Clinical and translational research on urologic malignancies
Diabetes mellitus and preventive cardiology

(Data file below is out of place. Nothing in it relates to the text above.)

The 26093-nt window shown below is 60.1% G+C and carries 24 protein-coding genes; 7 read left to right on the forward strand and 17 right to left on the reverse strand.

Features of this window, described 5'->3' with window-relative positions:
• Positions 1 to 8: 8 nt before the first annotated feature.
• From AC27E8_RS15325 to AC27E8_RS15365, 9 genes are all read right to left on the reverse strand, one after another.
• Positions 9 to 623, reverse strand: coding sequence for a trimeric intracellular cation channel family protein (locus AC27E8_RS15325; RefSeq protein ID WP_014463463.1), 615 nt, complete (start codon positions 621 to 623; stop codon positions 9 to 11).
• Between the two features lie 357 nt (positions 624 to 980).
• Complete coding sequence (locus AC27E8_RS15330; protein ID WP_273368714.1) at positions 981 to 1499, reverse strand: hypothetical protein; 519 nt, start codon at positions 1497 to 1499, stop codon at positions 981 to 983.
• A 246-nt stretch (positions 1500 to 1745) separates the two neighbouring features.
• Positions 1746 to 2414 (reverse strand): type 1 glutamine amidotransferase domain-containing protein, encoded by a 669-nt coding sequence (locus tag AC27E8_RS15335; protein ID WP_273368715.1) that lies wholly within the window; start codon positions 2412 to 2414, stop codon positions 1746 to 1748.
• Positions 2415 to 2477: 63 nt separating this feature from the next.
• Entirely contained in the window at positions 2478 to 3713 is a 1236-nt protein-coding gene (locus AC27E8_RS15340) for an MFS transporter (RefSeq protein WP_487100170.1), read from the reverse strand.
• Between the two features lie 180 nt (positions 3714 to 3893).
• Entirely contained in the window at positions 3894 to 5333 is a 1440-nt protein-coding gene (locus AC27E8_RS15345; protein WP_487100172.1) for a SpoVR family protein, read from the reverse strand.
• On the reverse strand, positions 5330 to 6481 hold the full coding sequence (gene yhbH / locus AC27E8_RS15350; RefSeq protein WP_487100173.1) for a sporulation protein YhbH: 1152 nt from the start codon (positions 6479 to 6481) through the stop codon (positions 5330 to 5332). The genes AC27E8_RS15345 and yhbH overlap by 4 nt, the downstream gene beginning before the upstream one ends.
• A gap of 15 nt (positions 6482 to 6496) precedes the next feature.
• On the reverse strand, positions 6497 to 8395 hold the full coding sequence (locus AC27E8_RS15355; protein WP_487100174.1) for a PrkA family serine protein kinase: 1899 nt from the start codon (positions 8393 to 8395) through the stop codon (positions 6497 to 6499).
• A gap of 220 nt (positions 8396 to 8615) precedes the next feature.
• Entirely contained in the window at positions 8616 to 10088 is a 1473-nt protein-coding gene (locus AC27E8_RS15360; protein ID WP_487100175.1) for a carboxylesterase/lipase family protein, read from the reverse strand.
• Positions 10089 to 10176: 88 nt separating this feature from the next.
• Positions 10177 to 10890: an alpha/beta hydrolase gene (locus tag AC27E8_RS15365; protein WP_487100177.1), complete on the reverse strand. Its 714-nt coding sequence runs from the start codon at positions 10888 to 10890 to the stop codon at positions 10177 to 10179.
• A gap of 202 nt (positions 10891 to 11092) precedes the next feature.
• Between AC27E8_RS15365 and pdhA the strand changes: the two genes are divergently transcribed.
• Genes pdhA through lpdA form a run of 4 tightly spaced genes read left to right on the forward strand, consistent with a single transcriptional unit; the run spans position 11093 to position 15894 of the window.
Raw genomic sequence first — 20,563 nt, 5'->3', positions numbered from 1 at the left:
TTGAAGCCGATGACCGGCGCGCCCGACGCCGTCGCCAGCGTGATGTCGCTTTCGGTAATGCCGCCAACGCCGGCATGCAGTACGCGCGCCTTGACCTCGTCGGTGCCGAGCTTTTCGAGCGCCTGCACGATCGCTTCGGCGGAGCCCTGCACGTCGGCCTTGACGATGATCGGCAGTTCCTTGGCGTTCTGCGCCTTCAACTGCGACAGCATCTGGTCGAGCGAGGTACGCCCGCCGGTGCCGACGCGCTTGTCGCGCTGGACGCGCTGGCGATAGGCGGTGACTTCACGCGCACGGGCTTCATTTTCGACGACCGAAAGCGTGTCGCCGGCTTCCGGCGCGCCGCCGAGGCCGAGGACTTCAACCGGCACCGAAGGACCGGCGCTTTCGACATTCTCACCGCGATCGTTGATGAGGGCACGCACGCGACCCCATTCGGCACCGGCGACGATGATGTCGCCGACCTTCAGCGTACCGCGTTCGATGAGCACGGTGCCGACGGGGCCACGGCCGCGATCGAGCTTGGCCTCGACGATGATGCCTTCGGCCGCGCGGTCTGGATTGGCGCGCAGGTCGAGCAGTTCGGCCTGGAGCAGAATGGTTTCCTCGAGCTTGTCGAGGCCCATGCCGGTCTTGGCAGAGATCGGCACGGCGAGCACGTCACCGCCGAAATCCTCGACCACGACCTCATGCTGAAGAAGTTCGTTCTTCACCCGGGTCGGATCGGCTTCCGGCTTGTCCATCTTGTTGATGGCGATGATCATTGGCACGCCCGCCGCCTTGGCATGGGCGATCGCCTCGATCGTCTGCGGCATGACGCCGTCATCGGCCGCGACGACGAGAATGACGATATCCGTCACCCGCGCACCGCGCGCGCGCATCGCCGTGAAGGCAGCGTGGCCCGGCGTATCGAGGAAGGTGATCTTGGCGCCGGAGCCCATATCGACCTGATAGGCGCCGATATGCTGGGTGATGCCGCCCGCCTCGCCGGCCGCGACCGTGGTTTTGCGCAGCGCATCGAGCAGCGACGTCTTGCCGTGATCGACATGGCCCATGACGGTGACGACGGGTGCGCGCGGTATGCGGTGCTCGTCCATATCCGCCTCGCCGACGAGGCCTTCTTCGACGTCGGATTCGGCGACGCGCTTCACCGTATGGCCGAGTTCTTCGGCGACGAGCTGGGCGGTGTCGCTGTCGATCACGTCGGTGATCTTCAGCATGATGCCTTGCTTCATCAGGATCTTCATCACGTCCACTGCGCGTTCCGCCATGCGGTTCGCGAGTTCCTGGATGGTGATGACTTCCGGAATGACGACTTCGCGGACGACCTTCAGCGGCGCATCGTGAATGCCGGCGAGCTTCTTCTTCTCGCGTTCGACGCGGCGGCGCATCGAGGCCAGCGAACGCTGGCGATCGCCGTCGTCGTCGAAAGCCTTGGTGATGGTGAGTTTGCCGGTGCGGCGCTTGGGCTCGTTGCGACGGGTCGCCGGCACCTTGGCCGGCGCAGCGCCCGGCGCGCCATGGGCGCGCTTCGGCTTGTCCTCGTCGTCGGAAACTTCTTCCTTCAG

The goal of Dr. Johnson’s research is to understand how opioids exert their effects by addressing clinical challenges that appear unrelated but are unified by an innovative theory. We propose a theory that unifies the nature of these disorders by assuming that each involves a dysregulation of the opioid system based on data suggesting that opioid dependence and fibromyalgia are associated with low opioid tone whereas autism is associated with high opioid tone. Our first challenge, therefore, is to create and validate a treatment for opioid dependence that corrects persistent hormonal changes after detoxification. Our second challenge is to treat fibromyalgia. Our third challenge is to assess whether autism is a disease of too-high opioid tone by blocking excess opioid stimulation to treat the symptoms. Opioid dependence, fibromyalgia, and autism are three disorders that cause much distress and disability but are difficult to treat. We test our theory by treating opioid dependence and fibromyalgia with low-dose naltrexone and autism with high-dose naltrexone. Our theory suggests a novel approach that could improve the quality of life of patients suffering from these debilitating disorders.